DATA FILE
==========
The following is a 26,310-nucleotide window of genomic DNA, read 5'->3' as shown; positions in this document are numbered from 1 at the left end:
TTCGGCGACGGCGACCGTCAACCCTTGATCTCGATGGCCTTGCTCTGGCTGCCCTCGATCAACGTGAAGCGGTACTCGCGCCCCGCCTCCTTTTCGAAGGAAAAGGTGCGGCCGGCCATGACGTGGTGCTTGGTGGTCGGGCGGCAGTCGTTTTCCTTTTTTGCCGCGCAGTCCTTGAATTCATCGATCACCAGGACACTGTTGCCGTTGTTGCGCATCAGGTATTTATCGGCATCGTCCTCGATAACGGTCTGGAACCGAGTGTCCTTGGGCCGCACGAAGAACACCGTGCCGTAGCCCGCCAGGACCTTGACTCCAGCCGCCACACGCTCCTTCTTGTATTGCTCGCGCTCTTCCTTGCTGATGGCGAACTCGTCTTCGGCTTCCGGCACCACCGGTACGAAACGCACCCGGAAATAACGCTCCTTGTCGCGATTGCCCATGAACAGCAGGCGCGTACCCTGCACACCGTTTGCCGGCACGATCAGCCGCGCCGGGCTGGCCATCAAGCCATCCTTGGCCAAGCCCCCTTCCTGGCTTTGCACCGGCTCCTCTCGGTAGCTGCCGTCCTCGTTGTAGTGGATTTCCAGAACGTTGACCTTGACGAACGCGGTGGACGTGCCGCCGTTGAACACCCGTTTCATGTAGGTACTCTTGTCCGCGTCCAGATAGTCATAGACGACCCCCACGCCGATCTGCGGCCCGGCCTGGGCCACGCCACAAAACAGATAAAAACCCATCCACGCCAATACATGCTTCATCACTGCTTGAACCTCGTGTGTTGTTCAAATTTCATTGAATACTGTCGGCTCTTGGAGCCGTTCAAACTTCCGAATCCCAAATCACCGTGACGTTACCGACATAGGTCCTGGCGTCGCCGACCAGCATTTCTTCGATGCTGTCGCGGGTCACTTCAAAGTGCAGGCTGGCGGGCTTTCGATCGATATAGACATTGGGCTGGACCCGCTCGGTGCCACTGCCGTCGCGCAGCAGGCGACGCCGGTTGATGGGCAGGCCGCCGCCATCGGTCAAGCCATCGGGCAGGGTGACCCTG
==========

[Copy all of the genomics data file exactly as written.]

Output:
The following is a 26,310-nucleotide window of genomic DNA, read 5'->3' as shown; positions in this document are numbered from 1 at the left end:
TTCGGCGACGGCGACCGTCAACCCTTGATCTCGATGGCCTTGCTCTGGCTGCCCTCGATCAACGTGAAGCGGTACTCGCGCCCCGCCTCCTTTTCGAAGGAAAAGGTGCGGCCGGCCATGACGTGGTGCTTGGTGGTCGGGCGGCAGTCGTTTTCCTTTTTTGCCGCGCAGTCCTTGAATTCATCGATCACCAGGACACTGTTGCCGTTGTTGCGCATCAGGTATTTATCGGCATCGTCCTCGATAACGGTCTGGAACCGAGTGTCCTTGGGCCGCACGAAGAACACCGTGCCGTAGCCCGCCAGGACCTTGACTCCAGCCGCCACACGCTCCTTCTTGTATTGCTCGCGCTCTTCCTTGCTGATGGCGAACTCGTCTTCGGCTTCCGGCACCACCGGTACGAAACGCACCCGGAAATAACGCTCCTTGTCGCGATTGCCCATGAACAGCAGGCGCGTACCCTGCACACCGTTTGCCGGCACGATCAGCCGCGCCGGGCTGGCCATCAAGCCATCCTTGGCCAAGCCCCCTTCCTGGCTTTGCACCGGCTCCTCTCGGTAGCTGCCGTCCTCGTTGTAGTGGATTTCCAGAACGTTGACCTTGACGAACGCGGTGGACGTGCCGCCGTTGAACACCCGTTTCATGTAGGTACTCTTGTCCGCGTCCAGATAGTCATAGACGACCCCCACGCCGATCTGCGGCCCGGCCTGGGCCACGCCACAAAACAGATAAAAACCCATCCACGCCAATACATGCTTCATCACTGCTTGAACCTCGTGTGTTGTTCAAATTTCATTGAATACTGTCGGCTCTTGGAGCCGTTCAAACTTCCGAATCCCAAATCACCGTGACGTTACCGACATAGGTCCTGGCGTCGCCGACCAGCATTTCTTCGATGCTGTCGCGGGTCACTTCAAAGTGCAGGCTGGCGGGCTTTCGATCGATATAGACATTGGGCTGGACCCGCTCGGTGCCACTGCCGTCGCGCAGCAGGCGACGCCGGTTGATGGGCAGGCCGCCGCCATCGGTCAAGCCATCGGGCAGGGTGACCCTG